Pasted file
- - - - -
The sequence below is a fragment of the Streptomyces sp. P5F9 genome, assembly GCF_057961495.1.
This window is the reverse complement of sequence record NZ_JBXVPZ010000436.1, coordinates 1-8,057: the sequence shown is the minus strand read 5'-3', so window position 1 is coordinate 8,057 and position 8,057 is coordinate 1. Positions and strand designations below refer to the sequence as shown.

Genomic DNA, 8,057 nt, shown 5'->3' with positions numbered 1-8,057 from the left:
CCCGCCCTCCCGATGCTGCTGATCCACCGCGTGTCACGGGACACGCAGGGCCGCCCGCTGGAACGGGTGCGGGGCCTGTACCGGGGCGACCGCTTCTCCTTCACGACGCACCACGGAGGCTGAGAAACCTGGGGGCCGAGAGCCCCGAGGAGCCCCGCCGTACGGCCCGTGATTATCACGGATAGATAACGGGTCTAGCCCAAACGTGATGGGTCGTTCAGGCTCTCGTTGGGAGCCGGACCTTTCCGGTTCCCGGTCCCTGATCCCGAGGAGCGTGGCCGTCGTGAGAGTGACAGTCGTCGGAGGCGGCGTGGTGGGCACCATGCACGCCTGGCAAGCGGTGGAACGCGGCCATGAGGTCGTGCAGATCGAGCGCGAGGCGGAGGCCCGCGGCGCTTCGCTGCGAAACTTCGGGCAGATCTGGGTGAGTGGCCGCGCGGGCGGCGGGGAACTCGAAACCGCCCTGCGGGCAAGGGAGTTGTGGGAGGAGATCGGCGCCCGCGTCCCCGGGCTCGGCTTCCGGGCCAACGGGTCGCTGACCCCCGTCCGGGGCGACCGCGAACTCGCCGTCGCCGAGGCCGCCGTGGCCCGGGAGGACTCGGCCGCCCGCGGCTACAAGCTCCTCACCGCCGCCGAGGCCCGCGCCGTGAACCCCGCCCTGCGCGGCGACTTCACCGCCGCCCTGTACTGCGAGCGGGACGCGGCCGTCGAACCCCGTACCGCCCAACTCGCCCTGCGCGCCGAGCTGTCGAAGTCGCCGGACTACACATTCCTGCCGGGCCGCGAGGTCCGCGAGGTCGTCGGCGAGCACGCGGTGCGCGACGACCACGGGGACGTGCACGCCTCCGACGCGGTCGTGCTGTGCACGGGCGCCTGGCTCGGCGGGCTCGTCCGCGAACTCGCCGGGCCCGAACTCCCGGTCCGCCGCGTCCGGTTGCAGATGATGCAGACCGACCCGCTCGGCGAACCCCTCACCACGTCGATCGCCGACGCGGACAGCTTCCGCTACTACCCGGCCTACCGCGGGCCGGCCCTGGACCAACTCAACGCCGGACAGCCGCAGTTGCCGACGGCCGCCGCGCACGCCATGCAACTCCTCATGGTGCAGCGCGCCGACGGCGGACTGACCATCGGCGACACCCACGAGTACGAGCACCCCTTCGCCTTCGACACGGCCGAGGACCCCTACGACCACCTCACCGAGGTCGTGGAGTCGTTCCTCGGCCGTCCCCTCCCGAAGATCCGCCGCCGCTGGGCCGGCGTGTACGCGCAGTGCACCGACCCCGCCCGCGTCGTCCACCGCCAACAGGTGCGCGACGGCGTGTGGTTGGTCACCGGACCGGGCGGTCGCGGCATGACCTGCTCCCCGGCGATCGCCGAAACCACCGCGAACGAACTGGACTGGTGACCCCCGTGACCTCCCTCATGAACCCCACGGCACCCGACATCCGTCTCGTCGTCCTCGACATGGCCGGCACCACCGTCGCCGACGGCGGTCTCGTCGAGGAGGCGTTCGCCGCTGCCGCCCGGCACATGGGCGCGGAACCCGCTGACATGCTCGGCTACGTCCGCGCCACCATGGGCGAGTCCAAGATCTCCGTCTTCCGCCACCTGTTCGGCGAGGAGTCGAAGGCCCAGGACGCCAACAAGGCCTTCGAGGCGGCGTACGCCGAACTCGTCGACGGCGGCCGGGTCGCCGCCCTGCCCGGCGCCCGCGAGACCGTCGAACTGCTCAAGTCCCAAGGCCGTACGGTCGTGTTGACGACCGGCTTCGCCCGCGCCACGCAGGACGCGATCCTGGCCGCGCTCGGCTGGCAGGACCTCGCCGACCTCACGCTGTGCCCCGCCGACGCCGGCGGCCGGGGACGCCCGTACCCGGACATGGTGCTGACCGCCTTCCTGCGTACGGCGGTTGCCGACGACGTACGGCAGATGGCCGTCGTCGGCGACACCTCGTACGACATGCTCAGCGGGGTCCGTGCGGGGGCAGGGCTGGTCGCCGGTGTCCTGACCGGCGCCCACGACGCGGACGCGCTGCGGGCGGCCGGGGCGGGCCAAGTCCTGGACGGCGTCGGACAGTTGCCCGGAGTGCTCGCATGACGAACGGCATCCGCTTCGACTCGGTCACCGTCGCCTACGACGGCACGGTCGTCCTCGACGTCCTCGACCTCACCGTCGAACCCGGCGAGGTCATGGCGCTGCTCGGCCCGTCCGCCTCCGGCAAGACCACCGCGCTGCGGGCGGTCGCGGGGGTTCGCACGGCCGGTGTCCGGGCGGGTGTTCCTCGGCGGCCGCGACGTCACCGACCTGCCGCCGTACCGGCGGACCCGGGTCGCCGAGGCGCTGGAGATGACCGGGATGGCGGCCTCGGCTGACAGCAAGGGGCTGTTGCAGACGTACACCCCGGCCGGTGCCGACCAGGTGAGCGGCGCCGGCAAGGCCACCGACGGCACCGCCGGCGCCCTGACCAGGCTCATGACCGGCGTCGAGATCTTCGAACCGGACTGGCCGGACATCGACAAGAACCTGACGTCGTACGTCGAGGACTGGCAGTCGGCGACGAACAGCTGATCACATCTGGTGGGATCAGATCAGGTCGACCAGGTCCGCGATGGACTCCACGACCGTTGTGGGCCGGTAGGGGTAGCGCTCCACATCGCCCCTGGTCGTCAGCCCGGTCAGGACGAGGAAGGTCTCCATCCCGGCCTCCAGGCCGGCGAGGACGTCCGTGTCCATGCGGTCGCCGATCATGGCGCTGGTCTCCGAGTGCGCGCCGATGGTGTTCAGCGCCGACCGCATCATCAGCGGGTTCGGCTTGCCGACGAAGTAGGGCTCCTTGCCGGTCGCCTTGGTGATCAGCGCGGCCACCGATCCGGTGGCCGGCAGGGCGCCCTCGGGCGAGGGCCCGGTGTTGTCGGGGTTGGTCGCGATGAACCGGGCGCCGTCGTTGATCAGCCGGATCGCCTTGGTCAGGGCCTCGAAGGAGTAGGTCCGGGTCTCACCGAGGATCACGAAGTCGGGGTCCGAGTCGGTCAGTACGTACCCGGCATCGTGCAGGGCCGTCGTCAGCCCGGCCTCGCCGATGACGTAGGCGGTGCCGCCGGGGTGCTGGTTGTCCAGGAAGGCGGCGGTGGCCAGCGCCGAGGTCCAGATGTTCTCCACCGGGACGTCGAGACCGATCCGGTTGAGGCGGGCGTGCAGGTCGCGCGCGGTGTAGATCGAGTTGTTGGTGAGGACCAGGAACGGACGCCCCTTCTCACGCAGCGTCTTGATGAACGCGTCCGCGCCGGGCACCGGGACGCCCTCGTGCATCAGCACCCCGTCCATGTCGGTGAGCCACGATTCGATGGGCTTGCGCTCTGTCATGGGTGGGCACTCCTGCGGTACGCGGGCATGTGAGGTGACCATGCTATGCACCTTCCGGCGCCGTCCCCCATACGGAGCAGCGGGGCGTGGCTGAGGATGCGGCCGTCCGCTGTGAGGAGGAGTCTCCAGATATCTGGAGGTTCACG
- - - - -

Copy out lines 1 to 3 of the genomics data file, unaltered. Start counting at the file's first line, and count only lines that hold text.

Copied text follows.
The sequence below is a fragment of the Streptomyces sp. P5F9 genome, assembly GCF_057961495.1.
This window is the reverse complement of sequence record NZ_JBXVPZ010000436.1, coordinates 1-8,057: the sequence shown is the minus strand read 5'-3', so window position 1 is coordinate 8,057 and position 8,057 is coordinate 1. Positions and strand designations below refer to the sequence as shown.

Genomic DNA, 8,057 nt, shown 5'->3' with positions numbered 1-8,057 from the left: